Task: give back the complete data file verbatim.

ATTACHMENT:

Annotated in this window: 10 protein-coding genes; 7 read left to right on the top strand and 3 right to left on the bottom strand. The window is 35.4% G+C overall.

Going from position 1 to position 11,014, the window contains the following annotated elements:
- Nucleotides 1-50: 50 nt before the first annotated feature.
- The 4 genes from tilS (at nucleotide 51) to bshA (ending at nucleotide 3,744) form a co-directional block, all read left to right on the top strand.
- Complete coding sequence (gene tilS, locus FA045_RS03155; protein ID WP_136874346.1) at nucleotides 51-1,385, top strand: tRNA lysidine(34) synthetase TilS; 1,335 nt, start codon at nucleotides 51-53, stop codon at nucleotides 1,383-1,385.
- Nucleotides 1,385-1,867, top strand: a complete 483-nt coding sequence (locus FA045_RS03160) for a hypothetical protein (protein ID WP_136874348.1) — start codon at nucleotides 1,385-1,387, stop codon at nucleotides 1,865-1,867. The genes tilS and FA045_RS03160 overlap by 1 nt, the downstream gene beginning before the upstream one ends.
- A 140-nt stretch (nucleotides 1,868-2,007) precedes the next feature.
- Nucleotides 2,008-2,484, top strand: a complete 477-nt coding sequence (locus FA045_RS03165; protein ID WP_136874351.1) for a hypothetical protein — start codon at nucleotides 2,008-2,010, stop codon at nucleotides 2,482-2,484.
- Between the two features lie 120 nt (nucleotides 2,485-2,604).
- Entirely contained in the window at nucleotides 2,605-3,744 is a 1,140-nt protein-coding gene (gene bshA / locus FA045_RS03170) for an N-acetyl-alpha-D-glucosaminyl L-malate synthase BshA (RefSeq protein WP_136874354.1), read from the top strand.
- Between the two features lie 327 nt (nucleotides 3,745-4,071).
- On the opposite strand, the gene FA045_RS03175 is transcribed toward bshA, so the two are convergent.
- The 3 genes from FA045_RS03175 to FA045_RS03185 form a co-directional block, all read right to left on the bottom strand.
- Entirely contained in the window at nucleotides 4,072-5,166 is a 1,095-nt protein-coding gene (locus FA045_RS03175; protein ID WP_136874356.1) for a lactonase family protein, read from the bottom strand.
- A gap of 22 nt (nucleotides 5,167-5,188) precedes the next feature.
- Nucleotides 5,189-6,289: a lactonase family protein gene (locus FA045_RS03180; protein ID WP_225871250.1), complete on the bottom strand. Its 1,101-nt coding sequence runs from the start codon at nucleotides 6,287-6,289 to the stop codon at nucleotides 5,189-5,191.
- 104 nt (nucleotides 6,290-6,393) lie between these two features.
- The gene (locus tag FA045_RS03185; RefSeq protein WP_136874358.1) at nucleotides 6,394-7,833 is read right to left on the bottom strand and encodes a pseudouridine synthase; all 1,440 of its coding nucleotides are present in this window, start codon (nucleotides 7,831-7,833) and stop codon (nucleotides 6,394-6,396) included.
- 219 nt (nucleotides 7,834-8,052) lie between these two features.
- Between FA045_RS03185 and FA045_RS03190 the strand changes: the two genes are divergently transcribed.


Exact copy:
Annotated in this window: 10 protein-coding genes; 7 read left to right on the top strand and 3 right to left on the bottom strand. The window is 35.4% G+C overall.

Going from position 1 to position 11,014, the window contains the following annotated elements:
- Nucleotides 1-50: 50 nt before the first annotated feature.
- The 4 genes from tilS (at nucleotide 51) to bshA (ending at nucleotide 3,744) form a co-directional block, all read left to right on the top strand.
- Complete coding sequence (gene tilS, locus FA045_RS03155; protein ID WP_136874346.1) at nucleotides 51-1,385, top strand: tRNA lysidine(34) synthetase TilS; 1,335 nt, start codon at nucleotides 51-53, stop codon at nucleotides 1,383-1,385.
- Nucleotides 1,385-1,867, top strand: a complete 483-nt coding sequence (locus FA045_RS03160) for a hypothetical protein (protein ID WP_136874348.1) — start codon at nucleotides 1,385-1,387, stop codon at nucleotides 1,865-1,867. The genes tilS and FA045_RS03160 overlap by 1 nt, the downstream gene beginning before the upstream one ends.
- A 140-nt stretch (nucleotides 1,868-2,007) precedes the next feature.
- Nucleotides 2,008-2,484, top strand: a complete 477-nt coding sequence (locus FA045_RS03165; protein ID WP_136874351.1) for a hypothetical protein — start codon at nucleotides 2,008-2,010, stop codon at nucleotides 2,482-2,484.
- Between the two features lie 120 nt (nucleotides 2,485-2,604).
- Entirely contained in the window at nucleotides 2,605-3,744 is a 1,140-nt protein-coding gene (gene bshA / locus FA045_RS03170) for an N-acetyl-alpha-D-glucosaminyl L-malate synthase BshA (RefSeq protein WP_136874354.1), read from the top strand.
- Between the two features lie 327 nt (nucleotides 3,745-4,071).
- On the opposite strand, the gene FA045_RS03175 is transcribed toward bshA, so the two are convergent.
- The 3 genes from FA045_RS03175 to FA045_RS03185 form a co-directional block, all read right to left on the bottom strand.
- Entirely contained in the window at nucleotides 4,072-5,166 is a 1,095-nt protein-coding gene (locus FA045_RS03175; protein ID WP_136874356.1) for a lactonase family protein, read from the bottom strand.
- A gap of 22 nt (nucleotides 5,167-5,188) precedes the next feature.
- Nucleotides 5,189-6,289: a lactonase family protein gene (locus FA045_RS03180; protein ID WP_225871250.1), complete on the bottom strand. Its 1,101-nt coding sequence runs from the start codon at nucleotides 6,287-6,289 to the stop codon at nucleotides 5,189-5,191.
- 104 nt (nucleotides 6,290-6,393) lie between these two features.
- The gene (locus tag FA045_RS03185; RefSeq protein WP_136874358.1) at nucleotides 6,394-7,833 is read right to left on the bottom strand and encodes a pseudouridine synthase; all 1,440 of its coding nucleotides are present in this window, start codon (nucleotides 7,831-7,833) and stop codon (nucleotides 6,394-6,396) included.
- 219 nt (nucleotides 7,834-8,052) lie between these two features.
- Between FA045_RS03185 and FA045_RS03190 the strand changes: the two genes are divergently transcribed.